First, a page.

Prime Minister Binyamin Netanyahu’s and former foreign minister Avigdor Liberman’s joint Likud-Yisrael Beytenu list continued its political tailspin, falling to a new nadir of only 34 seats in a Smith Research survey this week.

The poll, conducted Tuesday and Wednesday for The Jerusalem Post and the financial newspaper Globes, found that Likud and Yisrael Beytenu, which together have 42 seats in the current Knesset, have fallen in support from 36 seats a week ago, 39 two weeks ago, and 46 when the parties were separate and at their peak in August.

Two other polls released Thursday also found that Likud Beytenu had fallen to 34 seats.

A Likud MK complained that the Likud was not campaigning enough and that the party’s hawks were being hidden despite the public moving rightward. Likud MKs blamed the party’s strategist, Arthur Finkelstein, for misjudging the electorate.

“He thought we could win without a campaign,” said the MK, who asked not to be identified. “Now we woke up late, and we are being attacked on all sides.”

The latest trigger for Likud Beytenu’s free fall was Netanyahu and other Likud leaders attacking Bayit Yehudi leader Naftali Bennett for saying his conscience would not permit him, as a reserve soldier, to evacuate Jews from their homes in Judea and Samaria. The Right saw the attacks as excessive and as opening fire on a political ally inside the right-wing bloc.

Bayit Yehudi, which won only three seats in 2009, rose from 10 to 11 seats last week, and to 14 this week, according to the poll. Surprisingly, one-third of the former National Religious Party’s voters define themselves as secular, and 40 percent of Bayit Yehudi’s support comes from voters aged 30 and younger. The older voters get, the less likely they are to vote for the party.

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“Sometimes the older generation marginalizes the youth of our country, saying they are only interested in iPads and video games,” said Bayit Yehudi candidate Jeremy Gimpel, who is 14th on the list. “The fact that we are the most popular party among young Israelis is testimony that Israel’s next generation is as passionate and Zionist as ever.”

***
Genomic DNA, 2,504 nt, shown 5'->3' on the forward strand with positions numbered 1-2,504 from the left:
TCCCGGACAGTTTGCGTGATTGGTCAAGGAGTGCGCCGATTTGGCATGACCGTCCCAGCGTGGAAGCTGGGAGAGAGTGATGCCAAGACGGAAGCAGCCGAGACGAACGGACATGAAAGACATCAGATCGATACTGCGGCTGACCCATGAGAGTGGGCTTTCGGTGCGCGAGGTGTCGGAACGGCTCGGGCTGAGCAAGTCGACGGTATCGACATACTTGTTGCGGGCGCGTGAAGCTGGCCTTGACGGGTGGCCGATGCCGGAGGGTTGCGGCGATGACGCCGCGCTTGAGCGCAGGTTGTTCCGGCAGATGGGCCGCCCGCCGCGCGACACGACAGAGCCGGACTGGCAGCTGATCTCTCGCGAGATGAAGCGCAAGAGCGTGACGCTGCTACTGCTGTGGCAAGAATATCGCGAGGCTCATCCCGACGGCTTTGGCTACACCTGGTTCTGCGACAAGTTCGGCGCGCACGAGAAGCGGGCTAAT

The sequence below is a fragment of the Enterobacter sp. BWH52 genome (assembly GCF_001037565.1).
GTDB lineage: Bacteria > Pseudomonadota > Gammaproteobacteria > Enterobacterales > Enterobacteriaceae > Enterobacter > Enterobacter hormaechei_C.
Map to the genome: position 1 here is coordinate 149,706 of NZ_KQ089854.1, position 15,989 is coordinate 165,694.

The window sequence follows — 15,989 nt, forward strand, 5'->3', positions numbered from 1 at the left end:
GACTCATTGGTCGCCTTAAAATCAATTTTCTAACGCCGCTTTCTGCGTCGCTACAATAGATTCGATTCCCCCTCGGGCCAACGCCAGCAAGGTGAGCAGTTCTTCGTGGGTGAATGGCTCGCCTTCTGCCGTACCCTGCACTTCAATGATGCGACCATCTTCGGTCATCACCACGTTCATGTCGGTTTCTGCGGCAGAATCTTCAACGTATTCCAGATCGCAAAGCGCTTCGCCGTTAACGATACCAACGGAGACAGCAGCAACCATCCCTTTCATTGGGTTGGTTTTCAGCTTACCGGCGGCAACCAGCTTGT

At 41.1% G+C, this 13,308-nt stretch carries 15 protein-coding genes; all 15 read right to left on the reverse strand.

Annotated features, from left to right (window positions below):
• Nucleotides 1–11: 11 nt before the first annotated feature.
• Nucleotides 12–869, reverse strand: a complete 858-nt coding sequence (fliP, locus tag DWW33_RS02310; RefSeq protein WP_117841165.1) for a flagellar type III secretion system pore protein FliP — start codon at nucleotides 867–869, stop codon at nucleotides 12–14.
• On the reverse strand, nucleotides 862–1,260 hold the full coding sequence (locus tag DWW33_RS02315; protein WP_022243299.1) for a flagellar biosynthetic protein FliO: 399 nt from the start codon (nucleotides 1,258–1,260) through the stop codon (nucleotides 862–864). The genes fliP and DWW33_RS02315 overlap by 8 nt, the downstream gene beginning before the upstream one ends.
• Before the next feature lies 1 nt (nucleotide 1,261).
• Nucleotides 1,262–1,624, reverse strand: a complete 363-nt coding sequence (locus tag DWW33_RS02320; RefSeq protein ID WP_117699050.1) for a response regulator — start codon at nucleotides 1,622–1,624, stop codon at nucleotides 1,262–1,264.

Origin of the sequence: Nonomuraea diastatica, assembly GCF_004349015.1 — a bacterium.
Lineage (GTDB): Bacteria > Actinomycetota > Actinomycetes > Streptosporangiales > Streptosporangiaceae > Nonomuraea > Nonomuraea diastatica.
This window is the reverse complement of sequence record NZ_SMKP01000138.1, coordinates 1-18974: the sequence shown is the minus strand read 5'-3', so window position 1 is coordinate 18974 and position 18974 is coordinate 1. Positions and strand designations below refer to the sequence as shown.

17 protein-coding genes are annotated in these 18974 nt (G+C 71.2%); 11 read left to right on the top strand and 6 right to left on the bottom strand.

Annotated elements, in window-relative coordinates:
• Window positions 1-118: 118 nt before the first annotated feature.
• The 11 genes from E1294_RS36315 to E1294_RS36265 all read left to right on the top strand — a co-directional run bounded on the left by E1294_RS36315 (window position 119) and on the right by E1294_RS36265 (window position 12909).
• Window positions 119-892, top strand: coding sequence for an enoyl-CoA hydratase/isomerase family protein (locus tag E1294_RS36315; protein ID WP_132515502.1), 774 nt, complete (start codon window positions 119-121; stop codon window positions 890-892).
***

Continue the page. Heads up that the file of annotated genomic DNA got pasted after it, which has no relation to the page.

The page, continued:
The poll predicts 18 seats for Labor, 11 for Shas, 10 each for Yesh Atid and The Tzipi Livni Party, six for United Torah Judaism, four each for Meretz, Hadash and Balad, three for the United Arab List-Ta’al, and two for Am Shalem.

Five hundred people representing a statistical sample of the adult Israeli population were interviewed by telephone for the poll, which has an error margin of 4.5%.

A separate survey, which Panels conducted for the weekend Hebrew newspaper Sof Hashavua, asked respondents whether the likelihood they would vote for Bayit Yehudi had risen or fallen over the past week.

Among the general public, 15% said they were more likely to vote for the party, and 11% said less likely.

Among Likud-Beytenu voters, the numbers were equal, at 11%. Among Bayit Yehudi voters, 49% said more likely and 3% said less likely.

An analysis of Likud Beytenu’s voters by Panels pollster Menahem Lazar found that out of the joint list’s 34 seats, only five of them came from people who had voted Yisrael Beytenu in the 2009 election. Yisrael Beytenu’s other 10 seats have been lost since the merger between the two lists.

Another reason seen for the drop in Likud Beytenu’s support is Liberman’s pending indictment. Among Likud Beytenu voters, 57% said law enforcement authorities were wrongly pursuing him, 20% said they were being fair, and 6% said they were being too easy on him.

The Panels poll predicted 34 seats for Likud Beytenu, 18 for Labor, 14 for Bayit Yehudi, 10 each for Yesh Atid and Shas, eight for Livni, six for UTJ, five for UAL-Ta’al, four each for Meretz and Hadash, three for Strong Israel, and two each for Am Shalem and Balad.

The poll of 530 respondents took place Tuesday and Wednesday and had a margin of error of 4.3%.

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